Chris - Right, so the dogma of for what’s useful about DNA is that it contains recipes that make proteins. That’s going out the window and what we now realise is that it might not be making proteins but this DNA sure as hell is making something important. It’s making these RNA molecules and what, do they stay in the cell and do something?
Peter - What we know: some of them are really small, only 22 or 23 bases long. What we found is that one of them called microRNA-7 is particularly powerful at slowing down and inhibiting the growth receptor that drives a number of these cancers, and it does it in a very sophisticated way. It basically takes out the key receptor itself and multiple friends of the receptor that help drive the growth and promote the tumour, and what we find when we add microRNA-7 to a number of these cancers, we can stop the growth of the cancer in the test tube. We can also stop it in mice and that’s particularly exciting.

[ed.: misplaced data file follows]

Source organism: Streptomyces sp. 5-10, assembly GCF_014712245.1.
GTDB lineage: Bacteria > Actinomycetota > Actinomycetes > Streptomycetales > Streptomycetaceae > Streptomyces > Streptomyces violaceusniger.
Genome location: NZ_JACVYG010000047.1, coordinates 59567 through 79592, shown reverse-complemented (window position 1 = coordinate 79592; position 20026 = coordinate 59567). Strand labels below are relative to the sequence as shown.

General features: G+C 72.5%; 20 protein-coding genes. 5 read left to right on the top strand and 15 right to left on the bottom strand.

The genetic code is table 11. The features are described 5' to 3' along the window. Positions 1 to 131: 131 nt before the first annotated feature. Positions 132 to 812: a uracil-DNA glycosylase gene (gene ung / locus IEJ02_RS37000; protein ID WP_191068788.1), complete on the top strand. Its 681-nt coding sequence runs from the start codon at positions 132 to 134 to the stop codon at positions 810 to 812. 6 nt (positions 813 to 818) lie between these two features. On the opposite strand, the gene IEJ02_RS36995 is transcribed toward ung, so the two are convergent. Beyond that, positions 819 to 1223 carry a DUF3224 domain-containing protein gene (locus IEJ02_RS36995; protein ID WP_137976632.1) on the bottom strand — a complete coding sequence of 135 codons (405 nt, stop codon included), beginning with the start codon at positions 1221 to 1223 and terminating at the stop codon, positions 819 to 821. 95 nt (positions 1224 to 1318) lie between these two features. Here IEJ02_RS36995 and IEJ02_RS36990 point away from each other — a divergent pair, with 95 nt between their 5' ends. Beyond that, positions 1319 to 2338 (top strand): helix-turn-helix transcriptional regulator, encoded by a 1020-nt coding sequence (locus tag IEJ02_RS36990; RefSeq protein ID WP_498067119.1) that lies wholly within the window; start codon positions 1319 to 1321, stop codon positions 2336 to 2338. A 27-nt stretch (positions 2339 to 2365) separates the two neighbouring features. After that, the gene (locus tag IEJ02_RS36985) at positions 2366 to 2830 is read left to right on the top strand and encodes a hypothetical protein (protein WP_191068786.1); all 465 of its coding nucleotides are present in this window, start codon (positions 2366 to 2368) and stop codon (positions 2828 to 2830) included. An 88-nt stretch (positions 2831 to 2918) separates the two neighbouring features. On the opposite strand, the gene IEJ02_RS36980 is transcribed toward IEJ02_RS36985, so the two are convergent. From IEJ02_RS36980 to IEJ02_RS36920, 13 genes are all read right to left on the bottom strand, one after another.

Chris - What do they do physically inside the cell to achieve that effect? Do we understand chemically what they are doing?
Peter - What we know is that the microRNAs work inside the cell and they target the message and basically blow it apart. That protein being a key growth receptor that drives the cancer, that now is taken out of the cell and so the cancer undergoes what we call cell death.
Chris - So it’s a way of specifically, and in a highly targeted way, taking down a discrete genetic message so it robs the cell of the ability to have that genetic message that it was making too much of to make it at all? The only problem is that that would happen in every cell in your body, if you just deluged a person in this microRNA-7, they would be robbed of the ability to make that gene product everywhere. And that would be bad, wouldn’t it?
Peter - That’s a great question. What we know about these tumours, these nasty tumours such as liver cancer and head and neck cancer, for example, is they’re characterised by having lots, and I mean sometimes millions, of these growth promoting receptors on the surface of the cell. In contrast, normal cells which might have a thousand or much, much lower amounts and the principle here is to replace back something that the cancer cell used to make, and that’s a really important point.